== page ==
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From: Alan Gutierrez (alan-boost_at_[hidden])
Date: 2004-12-28 10:34:30

* Dave Harris <brangdon_at_[hidden]> [2004-12-28 09:21]:
> In-Reply-To: <20041224050911.GA9037_at_[hidden]>
> alan-boost_at_[hidden] (Alan Gutierrez) wrote (abridged):
> > > I'm a bit concerned about the scope of this boost project. Our
> > > drawing framework is pretty huge.

> > This is an important discussion to have sooner than later.
> >
> > 1) Is a GUI project a bad idea?
> >
> > 2) Is Boost the right place for the a GUI project?

> Supposing "yes" to both, that still leaves the question of scope. Possibly
> a "GUI" could just mean a high-level windowing system, and not a graphics
> drawing system. There is a lot to do just managing a tree of rectangles
> and dispatching events to and through them. The windowing system should
> arguably not care about the contents of the rectangles.

    Supposing "no" to 1, and "yes" for 2, you mean?

    In another thread, I'm trying to drive home the point that the
    graphics needs are different for different platforms, indeed for
    different client area within the same program.

    An application might need a form bindery, another might be able
    to get by with only axis-aligned boxes, and another might
    require full compliment of vector graphics abstractions. I'm
    also trying to make the point that there is more to rendering
    than widgets on the one hand, and vector graphics on the other.

    I belive the scope is large, but if decomposed correctly, far
    more managable than what is currently available.
> It seems to me that adding a graphics system, with pens and brushes and
> polygons and text and bitmaps and wotnot, makes the project much bigger.
> Which isn't to say we shouldn't do it, and do all of it, but perhaps it is
> worth dividing it up into chunks or layers that are more or less
> independent. If that is possible.

    I agree completely! :^) Whew!
    In my thread on a GUI taxonomy, I came to see that it was really
    a rendering taxonomy. That a dialog is one way to render and hit
    test, a tree of rectangles, each containing a "component", a
    grid is similiar, but adds scrolling and selection. Both of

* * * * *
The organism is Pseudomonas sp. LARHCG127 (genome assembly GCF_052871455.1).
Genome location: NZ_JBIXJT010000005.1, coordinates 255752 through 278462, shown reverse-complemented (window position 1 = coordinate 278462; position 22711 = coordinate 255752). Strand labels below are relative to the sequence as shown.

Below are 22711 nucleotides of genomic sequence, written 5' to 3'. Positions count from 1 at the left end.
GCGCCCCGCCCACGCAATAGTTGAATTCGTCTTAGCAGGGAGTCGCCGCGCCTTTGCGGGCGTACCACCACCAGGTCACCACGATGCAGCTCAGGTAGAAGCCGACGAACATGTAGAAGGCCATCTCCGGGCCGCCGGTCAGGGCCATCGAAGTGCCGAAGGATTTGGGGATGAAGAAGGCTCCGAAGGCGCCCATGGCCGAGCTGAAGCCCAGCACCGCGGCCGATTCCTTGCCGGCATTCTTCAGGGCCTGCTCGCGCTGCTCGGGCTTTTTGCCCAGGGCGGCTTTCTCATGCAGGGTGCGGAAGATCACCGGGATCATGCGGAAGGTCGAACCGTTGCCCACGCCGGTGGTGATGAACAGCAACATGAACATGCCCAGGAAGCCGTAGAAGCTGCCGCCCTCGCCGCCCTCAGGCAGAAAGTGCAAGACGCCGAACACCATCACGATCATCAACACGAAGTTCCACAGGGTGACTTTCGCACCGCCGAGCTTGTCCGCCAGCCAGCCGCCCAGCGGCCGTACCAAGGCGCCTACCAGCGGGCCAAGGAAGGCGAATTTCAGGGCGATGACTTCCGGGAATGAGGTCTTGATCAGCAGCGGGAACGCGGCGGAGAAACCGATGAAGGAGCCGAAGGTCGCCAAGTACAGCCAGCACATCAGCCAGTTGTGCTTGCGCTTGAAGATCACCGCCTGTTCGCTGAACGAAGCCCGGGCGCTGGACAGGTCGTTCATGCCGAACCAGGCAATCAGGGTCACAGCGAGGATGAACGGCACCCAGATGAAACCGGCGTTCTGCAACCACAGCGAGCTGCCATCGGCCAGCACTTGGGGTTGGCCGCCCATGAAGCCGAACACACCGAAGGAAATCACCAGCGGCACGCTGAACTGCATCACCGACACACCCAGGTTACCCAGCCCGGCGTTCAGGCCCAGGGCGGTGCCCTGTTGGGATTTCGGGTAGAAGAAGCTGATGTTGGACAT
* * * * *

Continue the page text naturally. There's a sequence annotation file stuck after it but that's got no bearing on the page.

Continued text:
these components can leave "visibility testing" to the windowing
    system, and focus on routing events. Rendering is clipped by
    rectangular view ports, so the overflow strategy is always clip
    or scroll, never reflow.

    A document reflows according to publishing convention. I might
    have a z-axis, so it might require visibility testing.

    A canvas is a collage of geographic shapes. It certialy requires
    it's own visibility testing.

    If I were to create a calendar for PalmOS, I might want to use
    forms and grids to arrange my information. I'd need axis-aligned
    boxes for rendering, but no ploygons, and no visibility testing.

    If I were to create an ER diagraming tool, I'd like to be able
    to draw on an vector graphics library that would let me compose
    shapes, and handle the visibility testing.

    I do not see how one is based off the other, and those libraries
    that model themselves in a heirarchy are destined to bloat.

    I think a Canvas is an abstraction that can be compiled out of
    many GUI applications. It is, to me, a rendering strategy that
    draws on a Surface, which is a software abstraction of a Device.

    A Surface class might provide line drawing, or it might provide
    ploylines, there could be a few classes of Surfaces, just like
    there are classes of Windows (modal, alert, SDI, MDI, etc.)

    Again, a very robust Palm OS application can bind to Palm OS
    form resources, and wouldn't require a Surface abstraction at all.

> > I believe the time is ripe for a small, light-weight, XML + CSS
> > renderer to attack the new surge of RSS content on the web.

> OK. Perhaps my issue is that when I think of "GUI" I don't immediately
> translate that into "XML + CSS".

    I know. I don't think many people here do. I don't think
    XML+CSS, but I do think semi-structured content, like documents,
    and I'm putting forward XML+CSS as devil we all know.

    Also, XUL and XHTML make for nice declarative UIs. With C++, I
    feel you could create generic rednering compontents, Forms,
    Grids, Documents, and Canvases, and use generic programming to
    compose lean UIs.

    With C++ you can get the declaration and the behavior in the
    same langauge. You could compose UI renderers from generics, in
    the same way XUL is used to compose UI from nested XML elements
    and JavaScript.
    Talking about this application is to note it doesn't fit in this
    binary classifcation of widgets/vector graphpics. It is
    somewhere in between.
  ~ Also, I'm well aware that the G doesn't belong in the library
    name. In proper library I'd be able to model forms and documents
    on the console, just as I can now with curses and lynx.

    I think we are really talking about an event UI library.

 !~ In any case, I'm getting ready to wind down my participation in
    these discussions, because I don't think there is much interest
    here for a UI library, and I don't want to be accused of again
    hijacking, especially if I do make some progress on my own.

    I'll still be mucking around with Boost.Build and maybe that
    will be of some use to you all.

Alan Gutierrez - alan_at_[hidden]

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